This should be said of every Christian: “They are dokimos—men and women who are honorable and are the real deal. They don’t shave anything off; they don’t water anything down. They can be scrutinized closely and found to be the genuine article.” 

The Bible makes it clear that before the world can call us dokimos, the Holy Spirit first has to stamp that word on us. It’s only after we have allowed Him to scrutinize (and correct) our beliefs, relationships, faith, and motives that we can be labeled dokimos. When we are the real deal in His presence, the world cannot help but see the genuine article when they examine us. 

Let’s live this way! May both God and the watching world be able to call us dokimos! 

Thursdays With Spurgeon—The Blessing Of A Promise-Keeping God

This is a weekly series with things I’m reading and pondering from Charles Spurgeon. You can read the original seed thought here, or type “Thursdays With Spurgeon” in the search box to read more entries.

The Blessing Of A Promise-Keeping God

     I do not believe we can preach the gospel if we do not preach justification by faith without works; or unless we preach the sovereignty of God in His dispensation of grace; or unless we exalt the electing, unchangeable, eternal, immutable, conquering love of Jehovah. … 

     All the purposes of man have been defeated, but not the purposes of God. The promises of man may be broken. Many of them are made to be broken. But the promises of God shall all be fulfilled. He is a promise-maker, but He never was a promise-breaker; He is a promise-keeping God, and every one of His people shall prove it to be so.  

From The Autobiography Of Charles Spurgeon

God is not a man, so He does not lie. He is not human, so He does not change His mind. Has He ever spoken and failed to act? Has He ever promised and not carried it through? (Number 23:19)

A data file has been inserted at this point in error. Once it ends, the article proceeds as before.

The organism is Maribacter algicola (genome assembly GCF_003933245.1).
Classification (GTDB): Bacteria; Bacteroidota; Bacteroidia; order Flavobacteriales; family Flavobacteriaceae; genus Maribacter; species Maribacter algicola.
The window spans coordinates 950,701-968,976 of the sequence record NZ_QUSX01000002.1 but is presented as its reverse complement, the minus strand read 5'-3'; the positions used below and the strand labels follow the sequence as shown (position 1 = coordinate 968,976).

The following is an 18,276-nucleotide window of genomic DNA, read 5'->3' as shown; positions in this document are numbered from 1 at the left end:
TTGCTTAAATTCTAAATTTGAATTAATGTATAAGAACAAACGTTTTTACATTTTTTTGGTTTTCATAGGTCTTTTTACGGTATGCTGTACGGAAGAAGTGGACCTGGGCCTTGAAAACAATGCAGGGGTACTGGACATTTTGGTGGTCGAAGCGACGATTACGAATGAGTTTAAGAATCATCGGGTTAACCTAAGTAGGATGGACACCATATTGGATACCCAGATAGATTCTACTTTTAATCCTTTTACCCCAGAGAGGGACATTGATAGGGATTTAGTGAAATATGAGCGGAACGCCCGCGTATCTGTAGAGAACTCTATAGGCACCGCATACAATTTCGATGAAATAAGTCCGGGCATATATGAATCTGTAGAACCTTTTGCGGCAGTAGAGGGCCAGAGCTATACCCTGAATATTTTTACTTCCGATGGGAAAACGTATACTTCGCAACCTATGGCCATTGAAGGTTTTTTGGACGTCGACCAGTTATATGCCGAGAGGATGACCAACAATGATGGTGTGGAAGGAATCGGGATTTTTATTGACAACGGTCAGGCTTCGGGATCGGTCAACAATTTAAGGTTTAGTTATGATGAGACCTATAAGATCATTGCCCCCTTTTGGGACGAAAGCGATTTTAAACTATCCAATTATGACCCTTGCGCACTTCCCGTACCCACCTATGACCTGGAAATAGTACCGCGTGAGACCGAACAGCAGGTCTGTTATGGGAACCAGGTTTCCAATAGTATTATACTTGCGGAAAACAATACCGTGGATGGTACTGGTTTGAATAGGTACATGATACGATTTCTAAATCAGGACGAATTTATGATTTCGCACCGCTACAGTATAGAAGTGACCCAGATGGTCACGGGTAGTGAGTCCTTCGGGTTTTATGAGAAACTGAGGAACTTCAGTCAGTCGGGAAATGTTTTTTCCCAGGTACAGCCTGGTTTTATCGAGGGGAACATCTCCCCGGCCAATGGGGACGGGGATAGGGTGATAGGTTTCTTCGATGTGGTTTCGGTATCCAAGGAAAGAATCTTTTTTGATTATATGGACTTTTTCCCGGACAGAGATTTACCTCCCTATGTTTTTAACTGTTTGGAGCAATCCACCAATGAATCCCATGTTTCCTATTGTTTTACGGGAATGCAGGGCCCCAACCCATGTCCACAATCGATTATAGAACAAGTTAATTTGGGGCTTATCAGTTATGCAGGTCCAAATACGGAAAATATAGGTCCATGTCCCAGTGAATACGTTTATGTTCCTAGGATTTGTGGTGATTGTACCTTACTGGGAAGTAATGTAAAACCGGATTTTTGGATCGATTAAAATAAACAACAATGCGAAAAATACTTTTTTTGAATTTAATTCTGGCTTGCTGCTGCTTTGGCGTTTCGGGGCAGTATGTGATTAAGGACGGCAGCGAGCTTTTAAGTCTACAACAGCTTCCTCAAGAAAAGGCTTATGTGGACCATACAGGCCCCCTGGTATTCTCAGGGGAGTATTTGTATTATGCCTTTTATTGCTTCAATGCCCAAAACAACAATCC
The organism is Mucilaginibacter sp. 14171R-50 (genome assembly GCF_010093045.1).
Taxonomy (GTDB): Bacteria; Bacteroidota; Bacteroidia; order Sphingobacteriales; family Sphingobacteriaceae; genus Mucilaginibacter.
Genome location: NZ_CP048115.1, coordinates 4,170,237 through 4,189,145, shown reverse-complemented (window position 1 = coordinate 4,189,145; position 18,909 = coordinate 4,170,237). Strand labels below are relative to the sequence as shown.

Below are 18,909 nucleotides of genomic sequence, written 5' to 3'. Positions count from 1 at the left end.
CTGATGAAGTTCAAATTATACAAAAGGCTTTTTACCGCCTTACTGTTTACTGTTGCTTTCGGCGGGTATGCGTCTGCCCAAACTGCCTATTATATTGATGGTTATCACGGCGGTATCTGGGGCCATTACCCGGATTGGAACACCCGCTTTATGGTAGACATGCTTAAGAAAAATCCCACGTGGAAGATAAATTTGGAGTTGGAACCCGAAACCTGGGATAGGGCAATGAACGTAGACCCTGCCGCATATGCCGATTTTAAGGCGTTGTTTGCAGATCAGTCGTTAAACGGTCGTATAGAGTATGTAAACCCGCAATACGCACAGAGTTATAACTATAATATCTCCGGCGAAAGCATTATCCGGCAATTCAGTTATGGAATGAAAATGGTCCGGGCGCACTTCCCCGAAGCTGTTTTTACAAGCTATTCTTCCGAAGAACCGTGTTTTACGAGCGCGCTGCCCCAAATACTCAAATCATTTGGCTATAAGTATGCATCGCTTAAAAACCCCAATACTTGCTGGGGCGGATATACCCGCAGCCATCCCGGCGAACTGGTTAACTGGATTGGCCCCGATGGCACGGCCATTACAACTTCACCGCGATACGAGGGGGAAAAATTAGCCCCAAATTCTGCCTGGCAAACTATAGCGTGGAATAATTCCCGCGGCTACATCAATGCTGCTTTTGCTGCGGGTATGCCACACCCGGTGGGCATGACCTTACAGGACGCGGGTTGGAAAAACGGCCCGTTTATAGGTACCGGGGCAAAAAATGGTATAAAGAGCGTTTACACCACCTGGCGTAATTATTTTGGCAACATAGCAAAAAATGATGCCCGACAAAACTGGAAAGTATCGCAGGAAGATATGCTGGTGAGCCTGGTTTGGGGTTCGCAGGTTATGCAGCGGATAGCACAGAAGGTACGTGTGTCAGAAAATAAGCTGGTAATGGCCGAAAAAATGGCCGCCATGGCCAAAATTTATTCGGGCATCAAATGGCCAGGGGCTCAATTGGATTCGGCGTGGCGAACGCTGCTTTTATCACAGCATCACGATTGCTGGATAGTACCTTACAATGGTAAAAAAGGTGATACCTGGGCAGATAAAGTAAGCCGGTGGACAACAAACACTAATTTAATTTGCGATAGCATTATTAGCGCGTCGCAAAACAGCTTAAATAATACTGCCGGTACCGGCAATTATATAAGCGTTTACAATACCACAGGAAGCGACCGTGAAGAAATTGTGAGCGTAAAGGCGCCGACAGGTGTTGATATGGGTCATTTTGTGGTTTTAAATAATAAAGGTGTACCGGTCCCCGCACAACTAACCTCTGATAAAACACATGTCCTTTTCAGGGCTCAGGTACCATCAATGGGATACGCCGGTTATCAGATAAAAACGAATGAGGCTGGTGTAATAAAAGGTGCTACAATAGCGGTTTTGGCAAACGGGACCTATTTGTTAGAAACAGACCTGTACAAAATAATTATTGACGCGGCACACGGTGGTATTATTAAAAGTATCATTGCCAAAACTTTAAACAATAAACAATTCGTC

For the word of God will never fail. (Luke 1:37)

Now I am about to go the way of all the earth. You know with all your heart and soul that not one of all the good promises the Lord your God gave you has failed. Every promise has been fulfilled; not one has failed. (Joshua 23:14)

But joyful are those who have the God of Israel as their helper, whose hope is in the Lord their God. He made heaven and earth, the sea, and everything in them. He keeps every promise forever. (Psalm 146:5-6) 

For all of God’s promises have been fulfilled in Christ with a resounding “Yes!” And through Christ, our “Amen” (which means “Yes”) ascends to God for His glory. (2 Corinthians 1:20)

Our God is a promise-making, promise-keeping God!

The Devil’s “Likes”

But you said in your heart, “I will ascend to heaven; I will raise my throne above the stars of God, and I will sit on the mount of assembly In the recesses of the north. I will ascend above the heights of the clouds; I will make myself like the Most High.” —what God said about satan (Isaiah 14:13-14)

“For God knows that in the day you eat from it your eyes will be opened, and you will be like God, knowing good and evil.” —satan (Genesis 3:5)

No wonder, for even satan disguises himself like an angel of light. —what the Apostle Paul said about satan (2 Corinthians 11:14)

Be of sober spirit, be on the alert. Your adversary, the devil, prowls around like a roaring lion, seeking someone to devour. —what the Apostle Peter said about satan (1 Peter 5:8)

Jesus is all reality. He is the All-Sufficient I AM. He knew the end from before the beginning. He is THE King of kings. The devil is only like a king, or like an angel, or like a lion.

The devil can only pretend to have answers. Everything he produces is a counterfeit. No wonder Jesus called him the “father of lies,” since lies are all he has to offer. 

The devil tries to look like God, he tries to lure us to disobey God, he pretends to be what he’s not. So don’t fear his pretend roar. Instead, give yourself completely to God’s care, then you can stand firm against the devil’s attempts to seduce you, and he will be forced to flee from you (James 4:7)!

Thursdays With Spurgeon—Our Fight For Faith

This is a weekly series with things I’m reading and pondering from Charles Spurgeon. You can read the original seed thought here, or type “Thursdays With Spurgeon” in the search box to read more entries.

Our Fight For Faith

     Our faith at times has to fight for its very existence. The old Adam within us rages mightily, and the new spirit within us, like a young lion, disdains to be vanquished; and so these two strong ones contend, till our spirit is full of agony. …